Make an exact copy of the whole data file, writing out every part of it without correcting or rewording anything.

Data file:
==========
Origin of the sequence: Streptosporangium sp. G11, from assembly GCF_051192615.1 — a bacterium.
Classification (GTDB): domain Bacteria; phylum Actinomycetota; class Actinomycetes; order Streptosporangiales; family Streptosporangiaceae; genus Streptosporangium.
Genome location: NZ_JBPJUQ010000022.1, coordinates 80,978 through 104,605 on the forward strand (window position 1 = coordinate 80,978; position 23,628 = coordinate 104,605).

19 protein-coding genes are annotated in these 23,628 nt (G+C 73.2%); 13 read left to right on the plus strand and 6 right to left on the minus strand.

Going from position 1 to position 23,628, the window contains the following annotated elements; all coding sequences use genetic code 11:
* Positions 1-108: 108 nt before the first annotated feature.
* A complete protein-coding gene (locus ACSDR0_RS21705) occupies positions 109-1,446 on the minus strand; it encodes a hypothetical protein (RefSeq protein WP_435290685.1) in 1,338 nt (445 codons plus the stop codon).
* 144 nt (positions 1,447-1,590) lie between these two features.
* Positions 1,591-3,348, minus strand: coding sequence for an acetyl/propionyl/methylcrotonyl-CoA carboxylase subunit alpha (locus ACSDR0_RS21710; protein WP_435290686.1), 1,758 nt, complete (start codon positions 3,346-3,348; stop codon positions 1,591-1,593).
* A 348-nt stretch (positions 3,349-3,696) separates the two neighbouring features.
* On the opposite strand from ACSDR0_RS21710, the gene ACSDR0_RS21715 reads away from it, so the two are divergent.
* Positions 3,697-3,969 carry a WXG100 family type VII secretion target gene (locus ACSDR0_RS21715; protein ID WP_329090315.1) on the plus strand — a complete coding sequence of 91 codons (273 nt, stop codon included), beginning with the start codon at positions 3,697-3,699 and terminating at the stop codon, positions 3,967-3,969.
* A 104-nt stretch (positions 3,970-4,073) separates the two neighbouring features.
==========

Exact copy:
Origin of the sequence: Streptosporangium sp. G11, from assembly GCF_051192615.1 — a bacterium.
Classification (GTDB): domain Bacteria; phylum Actinomycetota; class Actinomycetes; order Streptosporangiales; family Streptosporangiaceae; genus Streptosporangium.
Genome location: NZ_JBPJUQ010000022.1, coordinates 80,978 through 104,605 on the forward strand (window position 1 = coordinate 80,978; position 23,628 = coordinate 104,605).

19 protein-coding genes are annotated in these 23,628 nt (G+C 73.2%); 13 read left to right on the plus strand and 6 right to left on the minus strand.

Going from position 1 to position 23,628, the window contains the following annotated elements; all coding sequences use genetic code 11:
* Positions 1-108: 108 nt before the first annotated feature.
* A complete protein-coding gene (locus ACSDR0_RS21705) occupies positions 109-1,446 on the minus strand; it encodes a hypothetical protein (RefSeq protein WP_435290685.1) in 1,338 nt (445 codons plus the stop codon).
* 144 nt (positions 1,447-1,590) lie between these two features.
* Positions 1,591-3,348, minus strand: coding sequence for an acetyl/propionyl/methylcrotonyl-CoA carboxylase subunit alpha (locus ACSDR0_RS21710; protein WP_435290686.1), 1,758 nt, complete (start codon positions 3,346-3,348; stop codon positions 1,591-1,593).
* A 348-nt stretch (positions 3,349-3,696) separates the two neighbouring features.
* On the opposite strand from ACSDR0_RS21710, the gene ACSDR0_RS21715 reads away from it, so the two are divergent.
* Positions 3,697-3,969 carry a WXG100 family type VII secretion target gene (locus ACSDR0_RS21715; protein ID WP_329090315.1) on the plus strand — a complete coding sequence of 91 codons (273 nt, stop codon included), beginning with the start codon at positions 3,697-3,699 and terminating at the stop codon, positions 3,967-3,969.
* A 104-nt stretch (positions 3,970-4,073) separates the two neighbouring features.